This panel maps ethnographic accounts of the cross-border circulations of olive cultures and commodities from around the world, especially from countries bordering the Mediterranean Sea, probing the limits of regional cooperation and conflict in olive regions.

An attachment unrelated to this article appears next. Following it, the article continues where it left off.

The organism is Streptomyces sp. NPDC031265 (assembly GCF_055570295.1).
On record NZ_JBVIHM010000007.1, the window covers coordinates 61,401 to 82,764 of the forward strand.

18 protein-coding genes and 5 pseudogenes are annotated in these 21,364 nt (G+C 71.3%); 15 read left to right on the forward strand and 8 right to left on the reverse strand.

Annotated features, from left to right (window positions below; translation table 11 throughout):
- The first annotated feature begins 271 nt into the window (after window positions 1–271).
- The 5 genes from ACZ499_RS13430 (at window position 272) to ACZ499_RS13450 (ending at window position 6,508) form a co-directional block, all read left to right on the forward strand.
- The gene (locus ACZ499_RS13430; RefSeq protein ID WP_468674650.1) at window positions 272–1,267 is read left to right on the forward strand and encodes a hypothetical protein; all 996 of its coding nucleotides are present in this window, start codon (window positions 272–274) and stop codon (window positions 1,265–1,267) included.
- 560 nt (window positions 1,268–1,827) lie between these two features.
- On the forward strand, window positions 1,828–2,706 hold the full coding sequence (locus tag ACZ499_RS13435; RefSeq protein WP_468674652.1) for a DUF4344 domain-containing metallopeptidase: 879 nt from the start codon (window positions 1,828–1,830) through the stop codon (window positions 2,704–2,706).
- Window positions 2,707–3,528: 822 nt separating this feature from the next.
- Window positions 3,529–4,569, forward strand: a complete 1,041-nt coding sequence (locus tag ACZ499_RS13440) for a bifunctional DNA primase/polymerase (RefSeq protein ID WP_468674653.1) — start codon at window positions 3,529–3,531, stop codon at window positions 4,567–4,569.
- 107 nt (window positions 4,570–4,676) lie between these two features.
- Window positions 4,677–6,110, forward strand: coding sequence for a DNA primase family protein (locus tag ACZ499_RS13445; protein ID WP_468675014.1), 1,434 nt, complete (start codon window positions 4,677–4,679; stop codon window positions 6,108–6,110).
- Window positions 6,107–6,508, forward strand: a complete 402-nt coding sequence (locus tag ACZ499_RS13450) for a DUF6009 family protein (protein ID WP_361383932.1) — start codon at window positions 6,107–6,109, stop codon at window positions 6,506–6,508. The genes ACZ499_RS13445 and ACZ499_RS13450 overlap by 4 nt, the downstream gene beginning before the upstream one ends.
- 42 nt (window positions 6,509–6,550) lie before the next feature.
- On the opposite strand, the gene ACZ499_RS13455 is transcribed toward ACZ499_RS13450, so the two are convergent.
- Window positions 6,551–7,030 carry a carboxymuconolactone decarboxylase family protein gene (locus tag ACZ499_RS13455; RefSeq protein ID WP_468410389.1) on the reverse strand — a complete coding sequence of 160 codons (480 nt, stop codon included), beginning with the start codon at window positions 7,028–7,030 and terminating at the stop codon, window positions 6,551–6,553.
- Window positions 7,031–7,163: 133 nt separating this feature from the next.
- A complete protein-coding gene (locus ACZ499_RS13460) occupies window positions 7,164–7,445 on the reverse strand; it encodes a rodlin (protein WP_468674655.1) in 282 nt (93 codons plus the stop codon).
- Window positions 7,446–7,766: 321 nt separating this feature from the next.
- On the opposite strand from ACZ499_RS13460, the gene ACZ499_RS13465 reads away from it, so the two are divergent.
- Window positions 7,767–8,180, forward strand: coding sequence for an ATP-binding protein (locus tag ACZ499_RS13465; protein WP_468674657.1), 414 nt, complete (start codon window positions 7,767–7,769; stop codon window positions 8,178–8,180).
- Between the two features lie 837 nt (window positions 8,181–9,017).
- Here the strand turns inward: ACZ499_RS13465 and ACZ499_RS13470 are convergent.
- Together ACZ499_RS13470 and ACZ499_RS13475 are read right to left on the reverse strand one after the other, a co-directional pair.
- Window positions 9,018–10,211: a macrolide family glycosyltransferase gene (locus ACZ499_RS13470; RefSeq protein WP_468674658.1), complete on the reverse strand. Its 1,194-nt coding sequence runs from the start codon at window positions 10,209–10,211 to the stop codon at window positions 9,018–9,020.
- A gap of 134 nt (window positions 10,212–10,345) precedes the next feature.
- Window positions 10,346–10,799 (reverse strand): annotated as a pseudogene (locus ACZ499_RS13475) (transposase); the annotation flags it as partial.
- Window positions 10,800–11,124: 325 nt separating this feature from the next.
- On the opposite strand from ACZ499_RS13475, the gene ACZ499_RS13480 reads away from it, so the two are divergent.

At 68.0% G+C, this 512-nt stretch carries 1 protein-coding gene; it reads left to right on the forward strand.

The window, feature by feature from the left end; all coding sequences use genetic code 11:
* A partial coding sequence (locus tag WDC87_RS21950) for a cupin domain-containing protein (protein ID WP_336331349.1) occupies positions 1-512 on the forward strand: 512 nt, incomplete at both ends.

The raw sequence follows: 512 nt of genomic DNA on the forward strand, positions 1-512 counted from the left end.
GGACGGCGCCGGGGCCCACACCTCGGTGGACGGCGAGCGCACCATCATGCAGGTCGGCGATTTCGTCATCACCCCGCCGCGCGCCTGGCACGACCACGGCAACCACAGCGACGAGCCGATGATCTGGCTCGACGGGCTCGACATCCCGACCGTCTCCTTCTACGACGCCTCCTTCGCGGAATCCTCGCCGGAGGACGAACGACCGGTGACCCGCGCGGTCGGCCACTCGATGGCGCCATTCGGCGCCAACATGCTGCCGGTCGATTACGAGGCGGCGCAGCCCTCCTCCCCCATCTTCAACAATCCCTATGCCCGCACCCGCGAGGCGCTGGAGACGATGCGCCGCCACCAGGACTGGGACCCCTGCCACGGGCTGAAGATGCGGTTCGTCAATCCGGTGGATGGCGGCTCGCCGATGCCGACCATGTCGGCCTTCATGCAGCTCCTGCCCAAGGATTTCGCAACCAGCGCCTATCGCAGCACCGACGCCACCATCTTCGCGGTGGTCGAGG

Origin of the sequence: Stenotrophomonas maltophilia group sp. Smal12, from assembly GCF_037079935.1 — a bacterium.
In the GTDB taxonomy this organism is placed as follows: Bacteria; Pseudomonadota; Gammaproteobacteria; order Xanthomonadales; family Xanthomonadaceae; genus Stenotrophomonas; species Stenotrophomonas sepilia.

From the perspectives of agricultural economic regimes as well as human diet, cultural fantasies, and political struggles, olive fruit and its derivatives in liquid and solid forms have always constituted a significant ecological niche. With the opening up of alternative markets such as in the USA, Brazil, Japan, Australia, Russia and China in recent years, olive fruit and its oil experienced an upsurge in trade in recent years and are once again at the epicenter of world cultural economy, affecting the lives of olive and olive oil producing, consuming, and trading countries, regions, and their peoples alike. Behind abstracted figures and statistics on the production, exchange and consumption of olive fruit and its cosmetic as well as culinary products, however, lie a whole other world of sweat and blood of people whose lives have been touched vis-à-vis the domestication of the olive tree throughout recent millennia. This panel brings together scholars and students of the cultivation, exchange and consumption of olive tree products from around the world, especially from the countries bordering the Mediterranean Sea, in order to share their ethnographic knowledge of the cross-border production and circulations of olive cultures and commodities, probing the limits of regional cooperation and conflict in olive regions. Ethnographic contributions to his panel are inspired by different theoretical and conceptual approaches such as the world-system theory, political ecology, political economy, and cultural history and heritage studies and that experiment with a variety of data collecting techniques ranging from participant observation to policy analysis.